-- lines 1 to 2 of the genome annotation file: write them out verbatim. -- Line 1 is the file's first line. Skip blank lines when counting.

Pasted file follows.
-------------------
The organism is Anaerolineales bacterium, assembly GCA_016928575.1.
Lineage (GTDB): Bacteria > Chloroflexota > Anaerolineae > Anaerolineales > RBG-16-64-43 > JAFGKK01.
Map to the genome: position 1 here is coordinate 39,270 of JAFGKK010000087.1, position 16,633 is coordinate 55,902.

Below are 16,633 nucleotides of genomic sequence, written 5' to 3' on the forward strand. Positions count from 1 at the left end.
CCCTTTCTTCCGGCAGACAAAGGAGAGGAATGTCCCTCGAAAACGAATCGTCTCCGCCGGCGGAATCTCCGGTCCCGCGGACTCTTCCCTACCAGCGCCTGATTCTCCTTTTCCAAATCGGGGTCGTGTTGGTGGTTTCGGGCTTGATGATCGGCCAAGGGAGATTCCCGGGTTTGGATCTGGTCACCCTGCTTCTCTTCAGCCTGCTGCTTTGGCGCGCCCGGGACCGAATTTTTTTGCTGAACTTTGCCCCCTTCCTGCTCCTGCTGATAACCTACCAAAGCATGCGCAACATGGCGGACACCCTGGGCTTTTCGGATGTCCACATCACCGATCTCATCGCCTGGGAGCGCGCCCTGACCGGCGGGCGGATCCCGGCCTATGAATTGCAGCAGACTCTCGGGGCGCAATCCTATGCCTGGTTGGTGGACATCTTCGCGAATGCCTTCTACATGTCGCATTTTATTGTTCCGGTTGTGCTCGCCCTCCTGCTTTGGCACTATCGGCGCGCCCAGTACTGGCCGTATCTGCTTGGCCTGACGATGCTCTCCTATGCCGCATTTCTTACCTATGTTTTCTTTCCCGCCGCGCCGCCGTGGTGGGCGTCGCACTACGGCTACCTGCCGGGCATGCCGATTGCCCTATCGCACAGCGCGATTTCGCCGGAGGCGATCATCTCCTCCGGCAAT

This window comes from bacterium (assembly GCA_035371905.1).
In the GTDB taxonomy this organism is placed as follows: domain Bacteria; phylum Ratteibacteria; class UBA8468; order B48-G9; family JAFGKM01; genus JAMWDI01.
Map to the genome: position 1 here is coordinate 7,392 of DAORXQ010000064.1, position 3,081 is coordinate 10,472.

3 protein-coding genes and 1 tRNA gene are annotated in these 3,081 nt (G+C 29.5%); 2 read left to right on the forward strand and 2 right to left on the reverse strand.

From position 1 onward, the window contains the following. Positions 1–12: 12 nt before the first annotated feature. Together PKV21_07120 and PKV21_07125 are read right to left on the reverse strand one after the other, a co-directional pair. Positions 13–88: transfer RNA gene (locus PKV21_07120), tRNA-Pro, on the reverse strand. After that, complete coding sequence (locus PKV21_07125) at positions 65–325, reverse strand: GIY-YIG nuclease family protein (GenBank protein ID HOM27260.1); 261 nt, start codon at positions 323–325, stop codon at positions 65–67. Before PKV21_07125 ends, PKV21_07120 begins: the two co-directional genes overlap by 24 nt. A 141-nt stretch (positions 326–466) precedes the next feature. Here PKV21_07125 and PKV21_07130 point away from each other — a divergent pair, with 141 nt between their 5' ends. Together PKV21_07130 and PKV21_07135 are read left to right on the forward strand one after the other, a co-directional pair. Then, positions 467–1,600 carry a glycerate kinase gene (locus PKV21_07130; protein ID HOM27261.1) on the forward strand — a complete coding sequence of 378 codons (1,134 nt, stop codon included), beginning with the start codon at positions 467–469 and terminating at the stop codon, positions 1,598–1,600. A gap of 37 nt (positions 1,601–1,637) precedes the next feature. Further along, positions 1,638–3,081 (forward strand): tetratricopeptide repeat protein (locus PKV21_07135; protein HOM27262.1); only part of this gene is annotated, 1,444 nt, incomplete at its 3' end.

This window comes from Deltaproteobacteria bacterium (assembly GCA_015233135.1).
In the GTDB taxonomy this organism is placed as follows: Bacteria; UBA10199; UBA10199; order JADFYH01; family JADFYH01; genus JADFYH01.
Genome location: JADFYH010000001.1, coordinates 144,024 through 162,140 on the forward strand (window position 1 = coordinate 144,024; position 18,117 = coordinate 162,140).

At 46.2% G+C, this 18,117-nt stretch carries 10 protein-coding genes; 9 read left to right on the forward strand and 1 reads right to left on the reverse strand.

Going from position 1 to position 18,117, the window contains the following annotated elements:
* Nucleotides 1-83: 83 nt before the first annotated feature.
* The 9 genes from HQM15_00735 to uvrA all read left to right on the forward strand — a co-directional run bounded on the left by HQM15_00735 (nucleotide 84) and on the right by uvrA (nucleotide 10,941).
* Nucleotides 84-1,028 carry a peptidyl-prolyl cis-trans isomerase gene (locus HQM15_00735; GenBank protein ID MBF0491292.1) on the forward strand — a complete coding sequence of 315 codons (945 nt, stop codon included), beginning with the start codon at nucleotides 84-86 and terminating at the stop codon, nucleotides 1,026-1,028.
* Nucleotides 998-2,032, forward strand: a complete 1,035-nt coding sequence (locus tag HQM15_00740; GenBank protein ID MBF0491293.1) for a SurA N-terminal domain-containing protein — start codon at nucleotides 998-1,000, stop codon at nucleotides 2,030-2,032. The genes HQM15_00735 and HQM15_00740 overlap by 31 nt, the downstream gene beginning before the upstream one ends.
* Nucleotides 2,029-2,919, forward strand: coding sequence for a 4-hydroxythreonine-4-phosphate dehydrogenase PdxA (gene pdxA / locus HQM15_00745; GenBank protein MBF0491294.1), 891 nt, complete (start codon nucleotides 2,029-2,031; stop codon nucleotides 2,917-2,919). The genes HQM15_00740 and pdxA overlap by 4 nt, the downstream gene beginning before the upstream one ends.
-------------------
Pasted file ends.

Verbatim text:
The organism is Anaerolineales bacterium, assembly GCA_016928575.1.
Lineage (GTDB): Bacteria > Chloroflexota > Anaerolineae > Anaerolineales > RBG-16-64-43 > JAFGKK01.